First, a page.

On 10/7/16 12:54 PM, Eric W. Robertson wrote:
While building and testing GNU Bash 4.4 on OpenVMS, the GNU Bash test
script issued the following difference between OpenVMS Bash produced output
and reference output for the test sub-script tests/exp8.sub (lines 28 - 31)
declare -A array
array=( [$'x\001y\177z']=$'a\242b\002c' )
Currently, the reference result expected for ALL platform implementations
for the above sequence of Bash test commands is embodied in tests/exp.right
declare -A array=([$'x\001y\177z']=$'a\242b\002c' )
on OpenVMS the following output is generated instead:
declare -A array=([$'x\001y\177z']=$'a¢b\002c' )
After studying the applicable sections of the relevant ISO and POSIX
standards and inspection of Bash's execution within the OpenVMS Debugger, I
have come to the conclusion that this difference arises out of an
implementation dependent difference with respect to the locale dependent
characteristics of characters in the C/POSIX locale.
You're right. VMS happens to have a character mapped to that value in
the default locale (or at least your default locale), and no other
system does. It's not a test failure; it's just an anomaly. That value
was `chosen' because it is exactly the test script submitted as a bug
report in the past.
While investigating this test discrepancy with Bash 4.4 on OpenVMS I came
across another potential source code bug relating to the expansion of the
ISPRINT() function macro. The expansion of the ISPRINT() function macro is,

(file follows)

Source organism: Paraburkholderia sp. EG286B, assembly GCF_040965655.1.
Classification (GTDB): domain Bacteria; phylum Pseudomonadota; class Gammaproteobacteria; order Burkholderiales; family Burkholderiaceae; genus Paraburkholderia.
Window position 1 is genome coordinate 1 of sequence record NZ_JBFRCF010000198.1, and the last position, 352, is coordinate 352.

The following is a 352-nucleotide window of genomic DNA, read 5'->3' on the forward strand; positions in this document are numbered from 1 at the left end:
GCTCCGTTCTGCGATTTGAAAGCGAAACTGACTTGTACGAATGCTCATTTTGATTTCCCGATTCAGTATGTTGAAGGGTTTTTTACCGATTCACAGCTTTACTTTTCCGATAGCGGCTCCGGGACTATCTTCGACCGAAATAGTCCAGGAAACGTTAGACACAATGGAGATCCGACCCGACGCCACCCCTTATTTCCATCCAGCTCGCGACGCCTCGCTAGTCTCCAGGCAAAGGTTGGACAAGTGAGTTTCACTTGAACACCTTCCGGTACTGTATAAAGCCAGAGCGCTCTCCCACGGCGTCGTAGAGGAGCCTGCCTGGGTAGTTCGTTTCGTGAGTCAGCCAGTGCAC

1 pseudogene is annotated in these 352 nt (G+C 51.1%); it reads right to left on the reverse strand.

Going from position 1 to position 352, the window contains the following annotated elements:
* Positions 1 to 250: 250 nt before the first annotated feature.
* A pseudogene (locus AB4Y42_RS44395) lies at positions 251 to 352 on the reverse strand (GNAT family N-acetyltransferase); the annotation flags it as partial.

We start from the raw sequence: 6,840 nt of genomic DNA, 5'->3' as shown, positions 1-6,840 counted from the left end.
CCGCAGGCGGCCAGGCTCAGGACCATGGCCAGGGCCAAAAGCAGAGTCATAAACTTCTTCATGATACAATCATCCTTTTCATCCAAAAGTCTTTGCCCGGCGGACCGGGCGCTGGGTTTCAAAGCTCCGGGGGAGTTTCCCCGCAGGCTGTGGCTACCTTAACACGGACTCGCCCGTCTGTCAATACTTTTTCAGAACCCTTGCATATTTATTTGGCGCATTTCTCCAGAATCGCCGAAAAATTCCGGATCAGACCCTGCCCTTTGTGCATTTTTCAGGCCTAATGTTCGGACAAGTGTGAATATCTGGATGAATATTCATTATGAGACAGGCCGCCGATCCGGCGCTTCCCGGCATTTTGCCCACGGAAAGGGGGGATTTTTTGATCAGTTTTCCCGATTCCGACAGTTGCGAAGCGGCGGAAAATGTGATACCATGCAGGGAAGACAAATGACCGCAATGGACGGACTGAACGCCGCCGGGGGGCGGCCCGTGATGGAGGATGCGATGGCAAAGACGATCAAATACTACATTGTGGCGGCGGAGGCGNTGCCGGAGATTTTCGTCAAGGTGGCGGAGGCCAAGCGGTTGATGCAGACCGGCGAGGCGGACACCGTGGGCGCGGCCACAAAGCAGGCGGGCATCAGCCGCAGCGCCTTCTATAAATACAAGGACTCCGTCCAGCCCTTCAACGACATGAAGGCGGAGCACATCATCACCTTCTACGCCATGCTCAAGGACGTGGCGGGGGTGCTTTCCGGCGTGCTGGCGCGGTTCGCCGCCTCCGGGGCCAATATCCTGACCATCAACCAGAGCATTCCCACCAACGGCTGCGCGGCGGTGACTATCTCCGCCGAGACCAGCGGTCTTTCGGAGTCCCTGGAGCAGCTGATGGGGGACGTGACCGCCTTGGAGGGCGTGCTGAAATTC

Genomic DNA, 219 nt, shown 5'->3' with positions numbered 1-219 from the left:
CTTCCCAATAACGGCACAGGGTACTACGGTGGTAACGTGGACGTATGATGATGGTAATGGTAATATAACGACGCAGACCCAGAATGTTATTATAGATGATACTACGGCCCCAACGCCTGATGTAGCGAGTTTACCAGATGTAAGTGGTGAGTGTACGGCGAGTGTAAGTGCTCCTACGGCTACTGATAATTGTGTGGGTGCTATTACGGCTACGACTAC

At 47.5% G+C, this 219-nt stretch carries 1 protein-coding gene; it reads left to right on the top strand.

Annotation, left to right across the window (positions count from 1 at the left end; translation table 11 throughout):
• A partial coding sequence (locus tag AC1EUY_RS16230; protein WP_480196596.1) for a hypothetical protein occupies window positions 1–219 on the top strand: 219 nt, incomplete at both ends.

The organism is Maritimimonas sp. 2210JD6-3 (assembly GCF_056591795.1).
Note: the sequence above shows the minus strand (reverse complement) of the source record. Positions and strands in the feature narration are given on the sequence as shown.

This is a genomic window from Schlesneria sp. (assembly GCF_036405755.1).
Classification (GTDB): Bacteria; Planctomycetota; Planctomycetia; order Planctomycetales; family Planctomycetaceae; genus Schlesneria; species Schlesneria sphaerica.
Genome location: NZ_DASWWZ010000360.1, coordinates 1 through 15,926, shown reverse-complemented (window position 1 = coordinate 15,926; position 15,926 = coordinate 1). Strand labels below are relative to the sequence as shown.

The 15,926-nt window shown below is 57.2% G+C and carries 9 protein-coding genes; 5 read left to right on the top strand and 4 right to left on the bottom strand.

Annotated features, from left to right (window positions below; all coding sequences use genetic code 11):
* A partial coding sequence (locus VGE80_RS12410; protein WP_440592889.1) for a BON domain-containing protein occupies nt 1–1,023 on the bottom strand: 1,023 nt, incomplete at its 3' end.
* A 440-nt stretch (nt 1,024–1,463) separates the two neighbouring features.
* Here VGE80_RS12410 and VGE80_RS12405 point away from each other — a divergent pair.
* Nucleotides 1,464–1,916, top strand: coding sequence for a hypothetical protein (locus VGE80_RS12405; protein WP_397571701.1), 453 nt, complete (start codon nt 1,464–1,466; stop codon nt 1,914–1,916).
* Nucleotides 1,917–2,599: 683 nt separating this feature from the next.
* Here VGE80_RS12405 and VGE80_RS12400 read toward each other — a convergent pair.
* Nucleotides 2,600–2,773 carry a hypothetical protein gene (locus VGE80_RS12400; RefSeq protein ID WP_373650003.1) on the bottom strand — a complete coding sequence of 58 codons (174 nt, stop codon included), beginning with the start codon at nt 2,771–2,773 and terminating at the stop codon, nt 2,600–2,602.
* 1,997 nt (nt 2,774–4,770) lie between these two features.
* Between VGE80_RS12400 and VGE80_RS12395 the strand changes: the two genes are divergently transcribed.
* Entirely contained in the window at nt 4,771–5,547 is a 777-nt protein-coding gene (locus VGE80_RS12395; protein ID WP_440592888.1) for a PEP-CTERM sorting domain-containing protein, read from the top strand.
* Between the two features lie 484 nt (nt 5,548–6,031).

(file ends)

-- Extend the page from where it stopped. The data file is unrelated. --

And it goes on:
in turn, partially dependent on the expansion of the IN_CTYPE_DOMAIN()
function macro. In the source code module include/chartypes.h, the function
macro IN_CTYPE_DOMAIN() does not seem to be correctly defined for platforms
not providing the isascii() function.
If you're running on a platform that doesn't provide isascii(), and the
STDC_HEADERS define doesn't evaluate to something non-zero (see below, or
look at the comment in chartypes.h), all bets are off. That
function/define is not optional (obsolescent is not optional); Posix
requires it and it's there on virtually every Unix system.
The constant 1 means you make a bet that the rest of the ctype functions
check that their arguments are valid ascii characters if it matters, and
otherwise it doesn't and you don't need to check it.
Given the normative definition of the
isascii() function in "The Open Group Base Specifications Issue 7 (IEEE Std
1003.1-2008) 2016 Edition", the current definition of the IN_CTYPE_DOMAIN()
function macro (as the literal constant expression 1) is unlikely to result
in any close approximation of correct behavior for most platforms not
implementing the isascii() function. Instead, I believe the
IN_CTYPE_DOMAIN() function macro would be better defined as follows:
Not quite. The STDC_HEADERS define, if set, means that you don't have to
guard references to the ctype macros with checks using isascii(). You'd
be better off, if you wanted to really do it, with something like:
#if !defined (isascii) && !HAVE_ISASCII
# define isascii(x) ((x) >= 0 && (x) <= 127) /* basic */
and leave the rest of the code intact.